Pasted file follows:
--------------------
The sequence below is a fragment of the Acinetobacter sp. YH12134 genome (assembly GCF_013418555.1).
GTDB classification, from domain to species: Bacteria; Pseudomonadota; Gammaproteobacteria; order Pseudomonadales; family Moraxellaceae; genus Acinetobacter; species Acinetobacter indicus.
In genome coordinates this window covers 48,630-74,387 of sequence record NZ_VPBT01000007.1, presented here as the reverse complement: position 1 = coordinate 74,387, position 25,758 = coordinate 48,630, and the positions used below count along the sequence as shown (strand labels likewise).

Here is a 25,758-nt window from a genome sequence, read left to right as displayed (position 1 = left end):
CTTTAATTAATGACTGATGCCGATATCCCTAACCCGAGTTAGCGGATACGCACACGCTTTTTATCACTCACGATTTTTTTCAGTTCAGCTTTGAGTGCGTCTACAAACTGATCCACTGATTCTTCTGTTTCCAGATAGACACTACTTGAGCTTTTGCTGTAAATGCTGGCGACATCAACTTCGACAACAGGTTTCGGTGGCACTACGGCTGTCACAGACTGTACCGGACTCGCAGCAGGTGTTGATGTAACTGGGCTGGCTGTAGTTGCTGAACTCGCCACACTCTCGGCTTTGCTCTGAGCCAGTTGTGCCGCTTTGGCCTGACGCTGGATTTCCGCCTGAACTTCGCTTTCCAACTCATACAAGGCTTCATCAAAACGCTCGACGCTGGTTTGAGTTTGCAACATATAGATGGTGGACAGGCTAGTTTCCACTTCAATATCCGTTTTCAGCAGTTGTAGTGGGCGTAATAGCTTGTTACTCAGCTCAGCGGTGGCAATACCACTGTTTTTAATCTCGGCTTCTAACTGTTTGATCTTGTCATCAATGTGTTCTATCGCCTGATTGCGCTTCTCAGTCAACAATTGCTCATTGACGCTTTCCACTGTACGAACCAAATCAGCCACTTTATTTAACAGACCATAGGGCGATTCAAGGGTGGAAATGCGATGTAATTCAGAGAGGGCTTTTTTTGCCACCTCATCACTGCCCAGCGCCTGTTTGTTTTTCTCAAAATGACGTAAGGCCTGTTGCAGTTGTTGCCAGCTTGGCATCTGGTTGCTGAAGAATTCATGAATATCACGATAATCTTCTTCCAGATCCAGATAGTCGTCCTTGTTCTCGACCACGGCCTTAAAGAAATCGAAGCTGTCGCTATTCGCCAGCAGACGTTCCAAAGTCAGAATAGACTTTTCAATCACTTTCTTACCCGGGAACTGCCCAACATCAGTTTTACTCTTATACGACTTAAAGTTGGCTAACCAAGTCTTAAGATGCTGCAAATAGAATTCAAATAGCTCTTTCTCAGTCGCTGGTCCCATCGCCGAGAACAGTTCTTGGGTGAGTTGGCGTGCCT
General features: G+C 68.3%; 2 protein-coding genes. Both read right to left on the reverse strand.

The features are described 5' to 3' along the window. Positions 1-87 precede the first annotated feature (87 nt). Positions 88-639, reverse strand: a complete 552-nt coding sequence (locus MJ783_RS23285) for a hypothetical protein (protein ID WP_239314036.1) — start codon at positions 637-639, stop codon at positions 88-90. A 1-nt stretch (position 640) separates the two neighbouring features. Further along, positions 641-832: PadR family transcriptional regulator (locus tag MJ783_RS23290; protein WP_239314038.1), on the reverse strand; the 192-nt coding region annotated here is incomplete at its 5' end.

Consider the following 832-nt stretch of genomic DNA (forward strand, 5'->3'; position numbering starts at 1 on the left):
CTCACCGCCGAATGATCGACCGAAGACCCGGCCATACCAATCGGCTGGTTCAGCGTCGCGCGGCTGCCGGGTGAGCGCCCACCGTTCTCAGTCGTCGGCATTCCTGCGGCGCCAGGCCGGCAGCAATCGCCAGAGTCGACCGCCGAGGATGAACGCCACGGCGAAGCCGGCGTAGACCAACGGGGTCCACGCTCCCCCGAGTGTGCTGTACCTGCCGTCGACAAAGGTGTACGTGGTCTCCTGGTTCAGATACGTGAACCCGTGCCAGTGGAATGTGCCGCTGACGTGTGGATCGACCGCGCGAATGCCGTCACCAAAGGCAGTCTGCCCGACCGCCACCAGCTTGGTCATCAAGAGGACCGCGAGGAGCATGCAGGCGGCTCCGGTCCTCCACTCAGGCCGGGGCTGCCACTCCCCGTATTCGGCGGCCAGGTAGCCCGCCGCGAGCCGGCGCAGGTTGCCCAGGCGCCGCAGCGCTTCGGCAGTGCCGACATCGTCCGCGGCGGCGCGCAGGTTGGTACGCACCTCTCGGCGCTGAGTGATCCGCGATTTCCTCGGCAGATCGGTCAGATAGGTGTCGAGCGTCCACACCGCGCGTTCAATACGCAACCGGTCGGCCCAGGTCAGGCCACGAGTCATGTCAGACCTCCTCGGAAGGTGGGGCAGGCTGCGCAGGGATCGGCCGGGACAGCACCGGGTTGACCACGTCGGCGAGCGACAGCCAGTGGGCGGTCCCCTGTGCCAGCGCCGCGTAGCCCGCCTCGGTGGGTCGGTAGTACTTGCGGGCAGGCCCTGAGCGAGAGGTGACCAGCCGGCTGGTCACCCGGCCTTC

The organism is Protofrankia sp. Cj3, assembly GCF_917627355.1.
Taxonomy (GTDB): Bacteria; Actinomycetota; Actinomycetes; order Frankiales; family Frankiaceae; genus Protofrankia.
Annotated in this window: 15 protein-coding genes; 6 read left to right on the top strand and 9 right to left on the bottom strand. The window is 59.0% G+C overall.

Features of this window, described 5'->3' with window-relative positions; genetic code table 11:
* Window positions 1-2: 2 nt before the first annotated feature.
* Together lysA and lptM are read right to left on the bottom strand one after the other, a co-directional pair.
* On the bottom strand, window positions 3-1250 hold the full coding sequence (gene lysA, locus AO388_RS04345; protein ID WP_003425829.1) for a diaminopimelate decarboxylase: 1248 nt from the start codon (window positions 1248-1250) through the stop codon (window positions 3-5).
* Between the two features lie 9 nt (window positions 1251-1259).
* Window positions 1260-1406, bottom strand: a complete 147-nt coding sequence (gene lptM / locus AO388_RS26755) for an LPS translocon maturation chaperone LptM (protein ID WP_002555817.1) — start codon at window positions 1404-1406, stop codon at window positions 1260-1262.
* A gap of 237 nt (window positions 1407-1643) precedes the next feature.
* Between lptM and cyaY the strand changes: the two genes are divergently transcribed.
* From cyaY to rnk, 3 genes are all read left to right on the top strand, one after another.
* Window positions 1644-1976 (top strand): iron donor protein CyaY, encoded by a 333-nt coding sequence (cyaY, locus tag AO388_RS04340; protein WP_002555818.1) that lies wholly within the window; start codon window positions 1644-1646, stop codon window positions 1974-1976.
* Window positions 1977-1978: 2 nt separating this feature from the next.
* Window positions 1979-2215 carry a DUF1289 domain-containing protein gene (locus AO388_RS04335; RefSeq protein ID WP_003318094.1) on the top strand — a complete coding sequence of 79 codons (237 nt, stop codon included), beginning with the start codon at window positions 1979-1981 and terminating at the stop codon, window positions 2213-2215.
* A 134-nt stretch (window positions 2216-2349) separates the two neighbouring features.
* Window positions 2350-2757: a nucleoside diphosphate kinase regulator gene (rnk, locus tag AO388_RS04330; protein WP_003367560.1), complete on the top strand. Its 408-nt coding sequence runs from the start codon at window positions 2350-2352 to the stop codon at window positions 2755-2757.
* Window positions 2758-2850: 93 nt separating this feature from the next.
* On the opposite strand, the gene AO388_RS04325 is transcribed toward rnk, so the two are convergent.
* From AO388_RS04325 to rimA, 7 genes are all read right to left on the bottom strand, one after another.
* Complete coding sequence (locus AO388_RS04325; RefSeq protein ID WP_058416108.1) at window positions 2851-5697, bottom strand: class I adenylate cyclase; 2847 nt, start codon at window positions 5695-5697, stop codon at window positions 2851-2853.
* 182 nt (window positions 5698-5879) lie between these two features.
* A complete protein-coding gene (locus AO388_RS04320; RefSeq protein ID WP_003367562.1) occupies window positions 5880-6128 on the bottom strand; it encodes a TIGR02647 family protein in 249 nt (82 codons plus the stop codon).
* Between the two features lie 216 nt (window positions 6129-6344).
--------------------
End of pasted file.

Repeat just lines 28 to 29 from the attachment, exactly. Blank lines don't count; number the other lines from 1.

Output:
* On the opposite strand, the gene AO388_RS04325 is transcribed toward rnk, so the two are convergent.
* From AO388_RS04325 to rimA, 7 genes are all read right to left on the bottom strand, one after another.